RBI monetary policy: Lower EMIs under MCLR regime coming, says Rajan; 10 things to know

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Updated: June 07, 2016 1:49 PM

MCLR takes into account cost of maintaining CRR, marginal Cost of funds, interest rates offered on savings, current and term-deposit accounts, cost of borrowings including short-term borrowing rate which is repo rate, long-term borrowing rates and return on networth.

Raghuram Rajan said lending rates would come down since banks would seek to channelise the deposits into productive lending avenues instead of merely putting them into government securities. (AP)Raghuram Rajan said lending rates would come down since banks would seek to channelise the deposits into productive lending avenues instead of merely putting them into government securities. (AP)

Reserve Bank of India Governor Raghuram Rajan during its monetary policy review on Tuesday said banks are expected to gradually reduce lending rates as deposit growth has been healthy during April and May, even as the Marginal Cost of fund based Lending Rate (MCLR) regime came into operation from April 1, 2016.

Rajan said lending rates would come down since banks would seek to channelise the deposits into productive lending avenues instead of merely putting them into government securities.

The RBI Governor also said that the Base Rate option would not be withdrawn in a hurry. Existing borrowers under the Base Rate, would have the option to switch over to the MCLR. Under the Base Rate system banks were not allowed to lend below what was termed as their Base Rate.

So what is this MCLR regime and should you switch over your loan to the new regime? Here is 10 points guide on the new regime:

How is MCLR arrived at by banks?

MCLR takes into account cost of maintaining CRR, marginal Cost of funds, interest rates offered on savings, current and term-deposit accounts, cost of borrowings including short-term borrowing rate which is repo rate, long-term borrowing rates and return on networth.

When did it come into effect?

The MCLR-based regime has come into effect from April 1, 2016.

How would it benefit borrowers?

The new regime is expected to help borrowers by allowing lenders to transmit policy rate reductions faster than the earlier Base Rate system. “MCLR’s monthly reporting would mean banks would now be compelled to pass on benefits of rate cuts to borrowers,” says Naveen Kukreja, CEO & co-founder, Paisabazaar.com.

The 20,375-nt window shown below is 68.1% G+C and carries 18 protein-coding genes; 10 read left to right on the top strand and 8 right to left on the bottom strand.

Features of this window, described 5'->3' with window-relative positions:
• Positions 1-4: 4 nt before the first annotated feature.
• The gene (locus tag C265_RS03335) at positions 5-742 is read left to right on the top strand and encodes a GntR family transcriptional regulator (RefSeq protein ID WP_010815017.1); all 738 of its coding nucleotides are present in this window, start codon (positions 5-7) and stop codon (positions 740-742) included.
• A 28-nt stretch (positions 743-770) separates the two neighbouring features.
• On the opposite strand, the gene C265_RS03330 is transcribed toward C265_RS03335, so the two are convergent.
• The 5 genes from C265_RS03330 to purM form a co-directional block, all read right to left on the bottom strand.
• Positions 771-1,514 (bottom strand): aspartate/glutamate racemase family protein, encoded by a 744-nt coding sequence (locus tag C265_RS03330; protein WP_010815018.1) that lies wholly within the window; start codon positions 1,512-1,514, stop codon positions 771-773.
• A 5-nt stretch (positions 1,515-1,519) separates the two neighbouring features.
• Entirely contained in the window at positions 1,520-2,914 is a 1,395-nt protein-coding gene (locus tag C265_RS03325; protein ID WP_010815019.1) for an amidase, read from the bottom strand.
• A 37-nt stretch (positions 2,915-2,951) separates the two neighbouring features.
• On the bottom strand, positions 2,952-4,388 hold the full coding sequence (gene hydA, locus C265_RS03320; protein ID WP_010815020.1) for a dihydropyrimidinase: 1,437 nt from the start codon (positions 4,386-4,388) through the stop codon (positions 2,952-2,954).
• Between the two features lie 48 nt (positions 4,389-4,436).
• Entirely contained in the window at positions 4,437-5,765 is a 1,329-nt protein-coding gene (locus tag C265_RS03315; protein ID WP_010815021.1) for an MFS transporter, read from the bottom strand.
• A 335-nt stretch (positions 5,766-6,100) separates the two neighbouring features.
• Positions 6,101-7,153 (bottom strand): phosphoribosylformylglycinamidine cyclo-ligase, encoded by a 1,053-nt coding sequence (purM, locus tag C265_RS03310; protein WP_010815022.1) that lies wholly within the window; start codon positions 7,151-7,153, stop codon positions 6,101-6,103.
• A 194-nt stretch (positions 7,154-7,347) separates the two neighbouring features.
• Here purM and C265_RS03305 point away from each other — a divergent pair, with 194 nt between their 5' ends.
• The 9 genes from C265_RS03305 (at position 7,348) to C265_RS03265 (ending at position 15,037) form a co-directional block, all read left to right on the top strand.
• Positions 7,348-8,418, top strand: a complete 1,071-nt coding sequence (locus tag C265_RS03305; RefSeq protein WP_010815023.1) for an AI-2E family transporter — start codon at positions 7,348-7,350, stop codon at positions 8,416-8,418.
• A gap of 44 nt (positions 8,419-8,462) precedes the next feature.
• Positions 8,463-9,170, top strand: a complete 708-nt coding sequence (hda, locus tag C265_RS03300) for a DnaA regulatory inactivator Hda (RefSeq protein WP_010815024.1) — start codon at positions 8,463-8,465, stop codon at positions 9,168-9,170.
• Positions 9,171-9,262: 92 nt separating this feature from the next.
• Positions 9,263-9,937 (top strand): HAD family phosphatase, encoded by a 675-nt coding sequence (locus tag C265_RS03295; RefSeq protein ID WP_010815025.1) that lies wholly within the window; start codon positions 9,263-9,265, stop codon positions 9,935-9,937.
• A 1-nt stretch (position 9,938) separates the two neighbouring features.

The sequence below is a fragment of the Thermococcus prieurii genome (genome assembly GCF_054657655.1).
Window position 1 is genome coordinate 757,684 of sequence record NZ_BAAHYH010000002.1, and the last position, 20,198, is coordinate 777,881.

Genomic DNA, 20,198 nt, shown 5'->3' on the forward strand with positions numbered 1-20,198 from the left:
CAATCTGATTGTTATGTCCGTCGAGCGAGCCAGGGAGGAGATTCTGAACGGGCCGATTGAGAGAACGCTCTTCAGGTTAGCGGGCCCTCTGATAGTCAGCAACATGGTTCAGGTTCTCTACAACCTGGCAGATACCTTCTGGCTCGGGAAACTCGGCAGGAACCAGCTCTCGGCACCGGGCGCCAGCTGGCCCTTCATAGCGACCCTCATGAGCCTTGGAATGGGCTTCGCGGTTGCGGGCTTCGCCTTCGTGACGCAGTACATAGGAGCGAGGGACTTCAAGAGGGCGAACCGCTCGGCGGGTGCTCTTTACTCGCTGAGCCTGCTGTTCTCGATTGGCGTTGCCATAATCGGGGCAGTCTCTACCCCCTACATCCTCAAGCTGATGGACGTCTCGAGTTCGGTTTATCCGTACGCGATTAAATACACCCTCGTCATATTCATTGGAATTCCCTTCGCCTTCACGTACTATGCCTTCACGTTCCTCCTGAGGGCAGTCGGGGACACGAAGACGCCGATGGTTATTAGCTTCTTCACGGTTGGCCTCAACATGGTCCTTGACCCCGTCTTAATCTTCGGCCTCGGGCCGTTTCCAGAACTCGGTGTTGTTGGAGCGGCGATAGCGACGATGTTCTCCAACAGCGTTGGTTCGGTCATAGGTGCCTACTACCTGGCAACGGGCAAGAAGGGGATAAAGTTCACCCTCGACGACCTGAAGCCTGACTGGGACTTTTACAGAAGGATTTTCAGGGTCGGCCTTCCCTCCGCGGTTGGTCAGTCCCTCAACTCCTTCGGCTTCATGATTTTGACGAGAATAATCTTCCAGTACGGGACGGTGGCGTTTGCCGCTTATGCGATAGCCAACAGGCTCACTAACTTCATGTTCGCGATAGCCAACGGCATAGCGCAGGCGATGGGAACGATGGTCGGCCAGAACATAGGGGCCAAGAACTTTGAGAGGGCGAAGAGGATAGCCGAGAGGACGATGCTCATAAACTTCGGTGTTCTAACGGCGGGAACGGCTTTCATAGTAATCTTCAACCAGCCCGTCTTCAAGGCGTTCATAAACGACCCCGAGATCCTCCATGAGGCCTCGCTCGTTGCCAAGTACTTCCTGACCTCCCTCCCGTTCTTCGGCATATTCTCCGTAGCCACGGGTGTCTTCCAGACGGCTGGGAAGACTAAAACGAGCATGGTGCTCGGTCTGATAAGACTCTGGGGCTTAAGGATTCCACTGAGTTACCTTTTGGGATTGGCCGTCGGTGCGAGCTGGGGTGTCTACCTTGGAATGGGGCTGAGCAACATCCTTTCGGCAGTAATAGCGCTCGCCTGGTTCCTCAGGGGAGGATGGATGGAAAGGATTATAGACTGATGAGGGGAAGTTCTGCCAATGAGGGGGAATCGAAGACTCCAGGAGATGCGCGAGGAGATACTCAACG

To which loans would MCLR apply?

The MCLR regime is applicable on floating rate home loans and term loans to SMEs and middle-level corporates.

To which loans will it not apply?

MCLR regime will not apply to government-run credit schemes and fixed-rate home loans, personal loans, car loans or other fixed-rate loans.

What happens to existing borrowers under Base Rate?

Existing borrowers can continue with the base rate system till repayment but will have option to shift to the MCLR-based system. However, once the borrower has opted for the MCLR-based system, they cannot shift back to the old base rate system.

How will the lending rates change under MCLR?

Under the new regime, banks will have to specify the reset date for interest reset at the time of sanctioning loans. The MCLR agreed upon will be applicable till the next reset date, irrespective of the changes in the rates by the bank during that period. RBI has capped the period between two reset dates at 1 year.

Can banks lend below MCLR?

Like Base Rate, once the MCLR has been fixed, banks are not allowed to lend below that rate.

Should your shift to MCLR from Base Rate?

With falling interest rates, borrowers under MCLR stand to benefit since the transmission would be swifter. Naveen Kukreja feels advises existing borrowers to shift to the new regime. “For an existing borrower, migrating to the MCLR system will make sense as it is more dynamic, better regulated and more effective in transmitting the monetary policy than the old Base Rate system,” says Kukreja.

Adhil Shetty, CEO, BankBazaar.com agrees and says, “existing home loan borrowers should do a cost-benefit analysis before shifting to MCLR. Interest rates are at a five-year low and those with long-term loans may benefit by moving to MCLR. Before they do so, they should factor in the costs of loan conversion and the fact that there would be an upward revision of rates at some point in the future.”

Under what situation can the MCLR regime hurt?

The flip side to quick lowering would be quick raising of lending rates in a tighter interest-rate regime. Higher EMIs would be reflected swifter than the earlier Base Rate system.

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